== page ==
The essence of management

Just read a good article by Bill Simmons about the pending retirement of Phil Jackson and one point really stood out to me:

His players competed for him for many reasons, but mainly because they truly believed Jackson cared about them. Which he definitely did.

This in my mind is the one core tenet to being a great manager at any level. You can be hard on people, soft on people, funny, serious, quirky, brilliant, micro-managing, absentee, etc. and still get by as a good/great manager if you truly care about the people you are managing.

Obviously you can’t always make them happy, especially when there are a lot of competing interests, but if you truly care about them, even in the heat of a fierce argument with them, then it will show through, and it will earn their trust, because they know that you won’t just discard them for no reason or be a complete asshole to them for no good reason.

Here’s the kicker, though. Almost every manager probably does think that they care, because at some level they do care, but they probably care about other things first.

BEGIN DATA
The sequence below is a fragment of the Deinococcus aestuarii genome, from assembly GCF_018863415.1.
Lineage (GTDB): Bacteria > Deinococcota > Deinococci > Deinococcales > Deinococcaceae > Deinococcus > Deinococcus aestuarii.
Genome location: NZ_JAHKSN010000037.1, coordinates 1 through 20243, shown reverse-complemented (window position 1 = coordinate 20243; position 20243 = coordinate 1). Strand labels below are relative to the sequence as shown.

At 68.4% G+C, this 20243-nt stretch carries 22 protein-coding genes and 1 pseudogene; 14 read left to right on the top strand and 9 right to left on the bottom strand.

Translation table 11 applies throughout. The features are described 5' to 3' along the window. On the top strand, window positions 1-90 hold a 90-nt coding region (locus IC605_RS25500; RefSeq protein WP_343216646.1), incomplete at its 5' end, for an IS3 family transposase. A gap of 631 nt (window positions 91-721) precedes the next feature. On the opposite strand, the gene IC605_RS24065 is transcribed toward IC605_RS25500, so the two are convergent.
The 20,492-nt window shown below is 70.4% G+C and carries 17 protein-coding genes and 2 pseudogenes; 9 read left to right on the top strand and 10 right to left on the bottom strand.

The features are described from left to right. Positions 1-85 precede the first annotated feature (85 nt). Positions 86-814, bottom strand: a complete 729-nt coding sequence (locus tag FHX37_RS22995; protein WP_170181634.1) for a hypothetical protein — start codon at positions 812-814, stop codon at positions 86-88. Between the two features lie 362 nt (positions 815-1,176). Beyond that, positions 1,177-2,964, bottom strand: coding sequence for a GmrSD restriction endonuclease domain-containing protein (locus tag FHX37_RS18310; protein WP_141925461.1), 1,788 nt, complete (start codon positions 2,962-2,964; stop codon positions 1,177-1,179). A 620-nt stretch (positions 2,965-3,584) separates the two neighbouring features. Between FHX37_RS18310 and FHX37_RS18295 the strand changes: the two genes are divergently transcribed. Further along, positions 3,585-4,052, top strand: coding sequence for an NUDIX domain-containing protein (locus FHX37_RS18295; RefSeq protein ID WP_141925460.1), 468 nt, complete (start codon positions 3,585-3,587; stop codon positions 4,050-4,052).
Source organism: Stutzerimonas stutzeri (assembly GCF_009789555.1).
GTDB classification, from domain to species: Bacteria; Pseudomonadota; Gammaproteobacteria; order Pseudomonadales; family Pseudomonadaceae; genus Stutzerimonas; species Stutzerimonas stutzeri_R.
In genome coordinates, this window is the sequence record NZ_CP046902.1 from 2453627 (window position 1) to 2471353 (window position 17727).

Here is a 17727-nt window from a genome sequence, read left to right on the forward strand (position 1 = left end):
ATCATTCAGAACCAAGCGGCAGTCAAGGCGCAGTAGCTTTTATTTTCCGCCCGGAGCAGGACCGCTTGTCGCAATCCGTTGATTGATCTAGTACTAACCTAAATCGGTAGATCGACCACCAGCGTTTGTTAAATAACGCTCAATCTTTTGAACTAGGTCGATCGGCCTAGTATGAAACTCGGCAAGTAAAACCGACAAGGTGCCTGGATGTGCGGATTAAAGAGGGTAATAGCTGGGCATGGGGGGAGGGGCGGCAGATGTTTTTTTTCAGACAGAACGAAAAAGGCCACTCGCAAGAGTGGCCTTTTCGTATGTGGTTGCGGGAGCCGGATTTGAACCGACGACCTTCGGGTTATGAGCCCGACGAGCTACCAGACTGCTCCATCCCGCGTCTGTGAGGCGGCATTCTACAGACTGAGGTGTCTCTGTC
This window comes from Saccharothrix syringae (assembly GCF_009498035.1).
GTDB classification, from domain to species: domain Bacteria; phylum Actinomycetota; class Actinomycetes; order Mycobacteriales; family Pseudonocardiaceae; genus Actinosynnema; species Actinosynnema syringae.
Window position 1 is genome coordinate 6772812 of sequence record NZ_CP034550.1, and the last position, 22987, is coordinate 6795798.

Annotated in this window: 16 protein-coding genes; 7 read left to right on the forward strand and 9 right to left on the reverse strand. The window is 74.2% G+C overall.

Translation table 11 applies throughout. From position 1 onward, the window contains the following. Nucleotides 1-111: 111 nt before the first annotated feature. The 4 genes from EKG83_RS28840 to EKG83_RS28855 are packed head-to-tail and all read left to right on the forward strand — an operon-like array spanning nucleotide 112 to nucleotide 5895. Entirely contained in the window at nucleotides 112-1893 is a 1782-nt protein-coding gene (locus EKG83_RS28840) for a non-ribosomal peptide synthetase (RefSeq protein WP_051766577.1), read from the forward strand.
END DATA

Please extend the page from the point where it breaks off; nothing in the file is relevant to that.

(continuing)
This is is where it gets complicated, though, as you probably should care about other things first, such as yourself. And when you have competing interests, both from yourself, the rest of your team, and your organization as a whole, then this whole caring thing becomes more of an art then a science.

I think the key aspect is that when you truly do care, you’ll take in to serious consideration each person’s perspective as you seek out the correct course to take. When you’re good and you do truly care, this isn’t that difficult. It will happen at a gut level as you take in to consideration all of the competing interests. You’ll be wrong fairly often, but you’ll be reasonably good at verbalizing the thought process you went through and, because your team trusts you based on previous experiences, they’ll give you the benefit of the doubt because they will see in your reasoning that you were honestly trying to think about them within the context of the larger group.

It’s not easy and will probably cause you to feel a great deal more guilt along the way, but I think the benefits are enormous, both for you as an individual as well as your team.

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